Mentoring case study – SJB

Bronwyn Lee , 13 September 2022

SJB has implemented two mentoring programs to cater for different preferences and needs – a less formal program called SJBuddies and the more formal SJB Mentoring.

Why did you set up a mentoring program?

We implemented two mentoring programs following a survey to understand the type of mentoring needs across the practice – a ‘less-formal’ mentoring program, known as SJBuddies, and a ‘more-formal’ mentoring program, SJB Mentoring.

Our mentoring programs are set up to provide an additional means of connection and/or career development outside of formal performance reviews. We appreciate that the formal review process may not always be the most conducive environment for every individual, and wanted to offer a safe and trusting environment for growth to occur.

We also saw this as an opportunity to translate the research and strategies from our continuing work with the Champions of Change, and begin to put these actions into practice.

How many people have been mentored since the commencement of the program?

Currently 48 individuals are involved in SJB Mentoring for this cycle, either as a mentee, mentor or both.

How does your mentoring program work?

SJB Mentoring is a mentee-led program, providing agency to those seeking guidance in their careers. This starts from the initial selection process, continuing through to the structure of the mentoring program itself. Mentees are given the opportunity to nominate their own mentor, guided by preferences ranging from business and client management, down to more technical skills such as design or compliance.

The mentee is responsible for setting the direction, location and agenda of each meeting, with a focus on goal setting. The aim is to scaffold individuals as they work towards these goals, identify obstacles and problem-solve. The mentor takes on a less active, listening role, asking questions and offering constructive advice that prompts mentees to think critically about their approaches and decisions.

SJBuddies is compulsory and sees individuals randomly paired with two other individuals – one as a guide, the other as a guidee. Pairs are encouraged to catch up fortnightly, sharing experiences, workshopping issues and reflecting on lessons learnt over their career.

What are the benefits of the program for individuals and for the practice?

Our program hopes to provide an environment for mentees to talk freely and confidentially, without the concerns of repercussions in the workplace. This aims to take individuals from a zone of comfort to growth, as they are offered a safe space for reflection and self-improvement. Ultimately we hope that mentees will walk away with a greater sense of self-confidence, self-awareness and self-reliance; and for mentors, exposure to new perspectives, opportunities and experiences.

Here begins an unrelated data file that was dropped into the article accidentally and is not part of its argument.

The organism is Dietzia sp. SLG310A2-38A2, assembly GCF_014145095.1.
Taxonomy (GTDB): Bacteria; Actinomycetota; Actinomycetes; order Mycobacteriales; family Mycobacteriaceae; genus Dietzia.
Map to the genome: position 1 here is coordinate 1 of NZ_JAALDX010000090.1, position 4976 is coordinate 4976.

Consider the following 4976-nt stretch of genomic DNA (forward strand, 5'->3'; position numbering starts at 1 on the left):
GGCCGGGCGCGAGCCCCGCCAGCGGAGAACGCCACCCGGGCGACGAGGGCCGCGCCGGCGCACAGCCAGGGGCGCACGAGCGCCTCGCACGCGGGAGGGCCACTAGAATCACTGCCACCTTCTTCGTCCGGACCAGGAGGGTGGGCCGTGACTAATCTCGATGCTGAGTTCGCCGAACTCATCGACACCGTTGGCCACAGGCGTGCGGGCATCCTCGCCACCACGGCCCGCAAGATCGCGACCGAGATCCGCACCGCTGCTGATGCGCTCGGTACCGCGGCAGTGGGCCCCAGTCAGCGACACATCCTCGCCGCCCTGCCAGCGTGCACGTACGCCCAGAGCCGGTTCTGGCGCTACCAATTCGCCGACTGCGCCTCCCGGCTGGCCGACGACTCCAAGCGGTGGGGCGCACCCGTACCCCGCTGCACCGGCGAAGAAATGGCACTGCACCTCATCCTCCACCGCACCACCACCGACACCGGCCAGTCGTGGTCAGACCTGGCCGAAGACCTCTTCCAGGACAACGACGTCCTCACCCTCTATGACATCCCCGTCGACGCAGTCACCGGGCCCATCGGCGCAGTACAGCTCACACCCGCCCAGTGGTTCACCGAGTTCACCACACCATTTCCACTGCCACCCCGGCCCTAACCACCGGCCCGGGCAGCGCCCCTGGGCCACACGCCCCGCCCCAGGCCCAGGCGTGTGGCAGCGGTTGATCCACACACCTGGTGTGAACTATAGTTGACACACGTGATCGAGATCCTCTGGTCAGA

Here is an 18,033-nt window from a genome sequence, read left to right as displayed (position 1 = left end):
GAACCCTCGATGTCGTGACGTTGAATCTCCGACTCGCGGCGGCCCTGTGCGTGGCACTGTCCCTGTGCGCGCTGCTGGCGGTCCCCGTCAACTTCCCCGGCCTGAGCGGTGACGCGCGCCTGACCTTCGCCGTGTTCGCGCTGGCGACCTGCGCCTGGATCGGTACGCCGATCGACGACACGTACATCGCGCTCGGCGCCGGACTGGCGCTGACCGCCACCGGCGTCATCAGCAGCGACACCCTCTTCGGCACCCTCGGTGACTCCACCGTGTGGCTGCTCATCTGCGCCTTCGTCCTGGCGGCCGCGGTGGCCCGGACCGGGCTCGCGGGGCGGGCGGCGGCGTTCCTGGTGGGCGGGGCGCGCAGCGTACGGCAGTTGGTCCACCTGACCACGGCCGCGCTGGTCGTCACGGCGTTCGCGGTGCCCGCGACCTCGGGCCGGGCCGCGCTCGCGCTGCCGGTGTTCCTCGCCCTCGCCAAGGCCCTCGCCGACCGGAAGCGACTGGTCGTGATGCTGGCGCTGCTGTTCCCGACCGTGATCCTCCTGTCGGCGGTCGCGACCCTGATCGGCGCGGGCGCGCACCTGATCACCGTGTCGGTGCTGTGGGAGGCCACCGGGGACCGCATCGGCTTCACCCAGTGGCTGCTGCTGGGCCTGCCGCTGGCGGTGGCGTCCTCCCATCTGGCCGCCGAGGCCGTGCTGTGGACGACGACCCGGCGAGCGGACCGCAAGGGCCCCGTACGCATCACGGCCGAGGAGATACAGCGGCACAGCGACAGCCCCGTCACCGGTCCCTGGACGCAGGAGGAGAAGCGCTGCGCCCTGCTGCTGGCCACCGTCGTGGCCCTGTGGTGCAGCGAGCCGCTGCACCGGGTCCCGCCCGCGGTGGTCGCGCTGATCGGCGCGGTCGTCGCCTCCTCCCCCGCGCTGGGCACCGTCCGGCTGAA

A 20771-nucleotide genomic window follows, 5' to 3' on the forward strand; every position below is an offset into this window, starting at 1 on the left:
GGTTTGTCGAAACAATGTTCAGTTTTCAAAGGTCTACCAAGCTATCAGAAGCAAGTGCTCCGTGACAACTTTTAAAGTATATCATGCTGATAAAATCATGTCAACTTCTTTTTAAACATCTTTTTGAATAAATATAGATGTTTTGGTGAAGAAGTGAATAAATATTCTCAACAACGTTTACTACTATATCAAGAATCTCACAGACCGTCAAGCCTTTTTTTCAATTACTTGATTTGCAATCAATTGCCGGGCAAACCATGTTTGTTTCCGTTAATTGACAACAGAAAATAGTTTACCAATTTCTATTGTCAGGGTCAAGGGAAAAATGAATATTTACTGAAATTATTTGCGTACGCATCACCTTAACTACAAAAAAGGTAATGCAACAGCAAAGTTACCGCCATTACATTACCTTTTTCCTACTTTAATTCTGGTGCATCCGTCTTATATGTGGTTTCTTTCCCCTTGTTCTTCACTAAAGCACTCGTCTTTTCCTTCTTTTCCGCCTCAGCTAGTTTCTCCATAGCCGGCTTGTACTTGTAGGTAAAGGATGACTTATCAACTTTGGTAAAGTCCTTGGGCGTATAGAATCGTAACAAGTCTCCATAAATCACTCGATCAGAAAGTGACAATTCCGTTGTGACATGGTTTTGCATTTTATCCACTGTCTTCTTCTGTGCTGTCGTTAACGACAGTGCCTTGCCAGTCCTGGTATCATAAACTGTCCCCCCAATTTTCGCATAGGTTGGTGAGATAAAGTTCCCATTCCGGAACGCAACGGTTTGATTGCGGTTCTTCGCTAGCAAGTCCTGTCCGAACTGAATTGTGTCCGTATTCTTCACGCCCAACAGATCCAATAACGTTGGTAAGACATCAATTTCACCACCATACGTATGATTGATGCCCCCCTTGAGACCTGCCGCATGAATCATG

From a practice perspective, mentoring may help to support and foster the talent identification process, as well as improve overall quality within the studio by facilitating trust.

What are the challenges of the program and how have you addressed these?

We recognise that it may be challenging to know how to set realistic goals and start productive conversations. To guide individuals in the formal program, we produced a Mentoring Handbook that provides an optional structure for mentoring sessions, including a framework for goal setting (the SMART method) and reflection questions for each session.

Maintaining momentum with SJBuddies has been challenging, especially after the implementation of SJB Mentoring. We take the approach that it will suit some and not others. We still feel that the offering is important, as it gives people choice and an avenue to workshop their day with an understanding colleague.

To help refine the program for future cycles, we have also committed to distributing a survey for program feedback, and for SJB Mentoring, a mid-program check-in for candid discussion about what has or hasn’t been beneficial.

What advice would you share with another practice about how to set up their own mentoring program?

Take the time. Take the time to listen to the needs of your practice from all perspectives – the most beneficial way forward may not always come from the loudest voices in the room, or those with the most experience.